New PlayStation TV Provides Gameplay and Streaming Media

Sony’s much-anticipated PlayStation TV went on sale this week for $100 MSRP — or $140 packaged with a DualShock 3 gamepad controller, 8GB memory card, and “The Lego Movie Videogame.” The mini console, which essentially provides a Vita experience on a big screen, connects to a TV or PC via HDMI and allows users to access games and streaming services. “It is essentially a modern version of Nintendo’s GameBoy Player mashed up with all the capabilities of an Amazon Fire TV,” suggests VentureBeat. Continue reading New PlayStation TV Provides Gameplay and Streaming Media

IFA 2013: No 4K Format War Expected with Next-Gen Blu-ray

According to the Blu-ray Disc Association, the announcement of a next-generation Blu-ray Disc compatible with Ultra HD is imminent, putting to rest concerns of a potential 4K format war. During the IFA conference in Berlin, Marty Gordon, VP for Alliances & Communications at Philips and spokesman for the BDA, said that an announcement regarding an enhanced Blu-ray format involving a traditional-looking disc is expected in the near future. Continue reading IFA 2013: No 4K Format War Expected with Next-Gen Blu-ray

Sony Announces PlayStation Vita TV, Could Take On Apple TV

At a special press event yesterday in Japan, Sony announced a number of upcoming hardware releases including the PlayStation Vita TV, a small set-top box device that delivers content and games to HDTVs. Designed to connect Sony’s Music Unlimited and Video Unlimited content to televisions, the Vita TV box can also play PS Vita and PSP games, and will be available with an optional controller. Sony also unveiled a new version of its PS Vita handheld game console and announced that the PlayStation 4 Japan launch has been pushed to February 2014. Continue reading Sony Announces PlayStation Vita TV, Could Take On Apple TV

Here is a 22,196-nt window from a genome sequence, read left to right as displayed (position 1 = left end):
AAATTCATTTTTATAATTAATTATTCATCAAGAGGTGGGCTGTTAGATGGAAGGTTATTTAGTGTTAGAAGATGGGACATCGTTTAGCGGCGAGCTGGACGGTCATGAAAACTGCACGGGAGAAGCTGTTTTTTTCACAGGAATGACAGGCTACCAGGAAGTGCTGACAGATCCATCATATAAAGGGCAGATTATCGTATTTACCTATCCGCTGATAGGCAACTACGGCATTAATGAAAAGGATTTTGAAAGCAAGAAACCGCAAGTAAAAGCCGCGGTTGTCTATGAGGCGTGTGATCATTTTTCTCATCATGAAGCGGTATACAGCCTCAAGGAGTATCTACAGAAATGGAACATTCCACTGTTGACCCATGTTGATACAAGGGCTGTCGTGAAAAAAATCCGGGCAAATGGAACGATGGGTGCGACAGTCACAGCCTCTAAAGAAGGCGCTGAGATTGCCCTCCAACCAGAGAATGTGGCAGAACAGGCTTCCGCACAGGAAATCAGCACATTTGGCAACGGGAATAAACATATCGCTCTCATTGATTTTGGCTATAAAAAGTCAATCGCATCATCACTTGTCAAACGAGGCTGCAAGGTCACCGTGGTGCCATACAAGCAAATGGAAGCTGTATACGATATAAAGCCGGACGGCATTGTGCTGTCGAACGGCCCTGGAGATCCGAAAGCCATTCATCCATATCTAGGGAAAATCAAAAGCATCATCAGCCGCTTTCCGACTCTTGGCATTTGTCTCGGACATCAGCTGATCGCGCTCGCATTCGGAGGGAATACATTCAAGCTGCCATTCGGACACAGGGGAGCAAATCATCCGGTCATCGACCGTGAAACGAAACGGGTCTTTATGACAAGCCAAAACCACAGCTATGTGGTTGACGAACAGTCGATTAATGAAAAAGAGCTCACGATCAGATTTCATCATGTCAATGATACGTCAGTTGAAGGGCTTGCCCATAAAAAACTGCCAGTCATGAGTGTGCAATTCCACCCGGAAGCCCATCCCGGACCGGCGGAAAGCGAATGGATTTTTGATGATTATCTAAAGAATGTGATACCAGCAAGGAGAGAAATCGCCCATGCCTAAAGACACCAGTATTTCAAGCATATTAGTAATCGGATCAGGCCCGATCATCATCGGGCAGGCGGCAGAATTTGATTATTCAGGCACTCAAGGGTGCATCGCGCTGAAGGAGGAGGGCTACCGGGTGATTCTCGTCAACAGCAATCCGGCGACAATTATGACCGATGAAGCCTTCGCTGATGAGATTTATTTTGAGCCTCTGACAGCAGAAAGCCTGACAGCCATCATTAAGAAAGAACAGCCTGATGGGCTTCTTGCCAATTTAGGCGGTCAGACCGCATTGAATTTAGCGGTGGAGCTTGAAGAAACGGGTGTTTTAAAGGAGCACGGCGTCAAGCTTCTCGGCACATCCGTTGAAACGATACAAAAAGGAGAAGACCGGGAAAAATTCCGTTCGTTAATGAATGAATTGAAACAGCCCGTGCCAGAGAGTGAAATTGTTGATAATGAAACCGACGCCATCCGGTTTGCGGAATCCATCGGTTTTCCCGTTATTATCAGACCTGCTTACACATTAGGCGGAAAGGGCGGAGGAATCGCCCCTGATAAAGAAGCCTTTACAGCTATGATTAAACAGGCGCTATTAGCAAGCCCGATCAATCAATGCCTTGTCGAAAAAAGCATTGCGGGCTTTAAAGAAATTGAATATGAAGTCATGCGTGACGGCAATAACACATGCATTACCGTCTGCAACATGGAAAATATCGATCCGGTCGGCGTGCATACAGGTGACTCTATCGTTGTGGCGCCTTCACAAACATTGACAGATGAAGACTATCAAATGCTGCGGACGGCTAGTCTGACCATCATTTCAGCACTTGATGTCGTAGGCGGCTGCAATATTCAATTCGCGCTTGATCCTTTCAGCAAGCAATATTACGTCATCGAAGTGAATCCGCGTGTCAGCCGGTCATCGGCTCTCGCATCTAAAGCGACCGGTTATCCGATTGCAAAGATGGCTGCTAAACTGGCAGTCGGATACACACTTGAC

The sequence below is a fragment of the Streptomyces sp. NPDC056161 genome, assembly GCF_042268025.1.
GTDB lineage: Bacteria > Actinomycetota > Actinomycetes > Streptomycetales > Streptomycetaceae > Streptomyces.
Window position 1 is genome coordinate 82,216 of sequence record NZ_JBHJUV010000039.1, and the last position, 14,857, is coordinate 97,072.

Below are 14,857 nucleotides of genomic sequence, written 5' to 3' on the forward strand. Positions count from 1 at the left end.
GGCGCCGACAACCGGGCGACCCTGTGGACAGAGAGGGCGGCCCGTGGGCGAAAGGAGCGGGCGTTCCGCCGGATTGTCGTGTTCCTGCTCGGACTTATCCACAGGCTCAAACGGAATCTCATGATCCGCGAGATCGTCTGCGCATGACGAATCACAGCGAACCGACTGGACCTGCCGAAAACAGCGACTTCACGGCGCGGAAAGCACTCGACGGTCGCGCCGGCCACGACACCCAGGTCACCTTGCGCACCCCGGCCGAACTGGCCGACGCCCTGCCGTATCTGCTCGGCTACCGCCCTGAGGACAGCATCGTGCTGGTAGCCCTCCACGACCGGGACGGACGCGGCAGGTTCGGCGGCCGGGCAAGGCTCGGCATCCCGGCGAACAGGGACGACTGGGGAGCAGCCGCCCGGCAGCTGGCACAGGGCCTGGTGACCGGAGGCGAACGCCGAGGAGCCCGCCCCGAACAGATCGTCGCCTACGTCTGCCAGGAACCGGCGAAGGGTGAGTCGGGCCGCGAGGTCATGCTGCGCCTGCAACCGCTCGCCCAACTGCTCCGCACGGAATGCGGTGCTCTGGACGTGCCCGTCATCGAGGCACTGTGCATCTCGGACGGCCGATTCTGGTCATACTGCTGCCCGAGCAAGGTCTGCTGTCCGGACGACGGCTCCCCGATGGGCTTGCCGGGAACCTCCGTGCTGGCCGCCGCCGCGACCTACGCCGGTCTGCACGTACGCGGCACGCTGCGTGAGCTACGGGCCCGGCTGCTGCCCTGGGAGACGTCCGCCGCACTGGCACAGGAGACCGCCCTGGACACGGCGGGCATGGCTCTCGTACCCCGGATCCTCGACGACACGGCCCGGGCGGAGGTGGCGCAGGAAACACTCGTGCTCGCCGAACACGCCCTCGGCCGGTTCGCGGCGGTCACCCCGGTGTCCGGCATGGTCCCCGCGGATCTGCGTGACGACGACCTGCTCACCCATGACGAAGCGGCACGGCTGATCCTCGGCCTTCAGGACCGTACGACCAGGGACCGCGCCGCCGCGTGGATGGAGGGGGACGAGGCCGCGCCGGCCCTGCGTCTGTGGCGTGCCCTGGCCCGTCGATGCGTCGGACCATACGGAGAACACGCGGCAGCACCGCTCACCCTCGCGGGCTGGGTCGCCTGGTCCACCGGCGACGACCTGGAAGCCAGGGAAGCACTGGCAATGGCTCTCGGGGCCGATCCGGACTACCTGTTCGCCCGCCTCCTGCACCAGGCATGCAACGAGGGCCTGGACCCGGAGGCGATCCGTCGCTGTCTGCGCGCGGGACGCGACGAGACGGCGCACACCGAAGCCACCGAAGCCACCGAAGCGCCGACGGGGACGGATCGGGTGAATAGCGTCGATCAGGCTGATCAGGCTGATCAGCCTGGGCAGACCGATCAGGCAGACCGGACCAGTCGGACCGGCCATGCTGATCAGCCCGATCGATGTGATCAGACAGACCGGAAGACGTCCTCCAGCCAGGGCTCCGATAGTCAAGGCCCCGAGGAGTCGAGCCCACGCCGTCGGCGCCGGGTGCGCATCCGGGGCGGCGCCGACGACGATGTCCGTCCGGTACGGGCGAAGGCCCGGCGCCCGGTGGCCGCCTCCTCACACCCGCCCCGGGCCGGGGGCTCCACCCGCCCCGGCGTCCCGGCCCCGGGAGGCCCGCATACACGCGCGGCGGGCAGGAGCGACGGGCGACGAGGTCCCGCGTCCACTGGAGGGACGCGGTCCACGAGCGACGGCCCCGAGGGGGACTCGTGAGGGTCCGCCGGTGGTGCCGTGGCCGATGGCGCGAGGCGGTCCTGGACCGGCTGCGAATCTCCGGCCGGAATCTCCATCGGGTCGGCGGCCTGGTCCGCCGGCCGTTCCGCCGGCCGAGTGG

Sony Vision: Will Tablets be Key to the Future of TV?

  • Rob Wiesenthal, chief financial officer of Sony America and chief strategy officer of Sony Entertainment, says TVs will get access to video content through tablets which would enable, for example, Sony’s Video Unlimited subscribers to go to a friend’s house and “throw” a film to the TV set.
  • “If you think back five years, it was all about the boxes; Tivo, Slingbox, Roku,” he said. “I think consumers really had box exhaustion.” Apple’s AirPlay, for example, allows iPads and iPhones to wirelessly connect to TVs.
  • Sony is using the Digital Living Network Alliance standard to interoperate with different manufacturer’ devices without the need for a box.
  • “Other benefits include the lure of offering more targeted advertising through an IP-enabled tablet than has proved possible through set-top boxes, and the advantages of finding content on a tablet rather than by aiming a remote control at a TV 10 feet away,” reports Financial Times.
  • In order for this approach to work, however, home Wi-Fi networks will require the capacity to transfer large video files without interruptions and cable providers will need to be willing to make content available this way.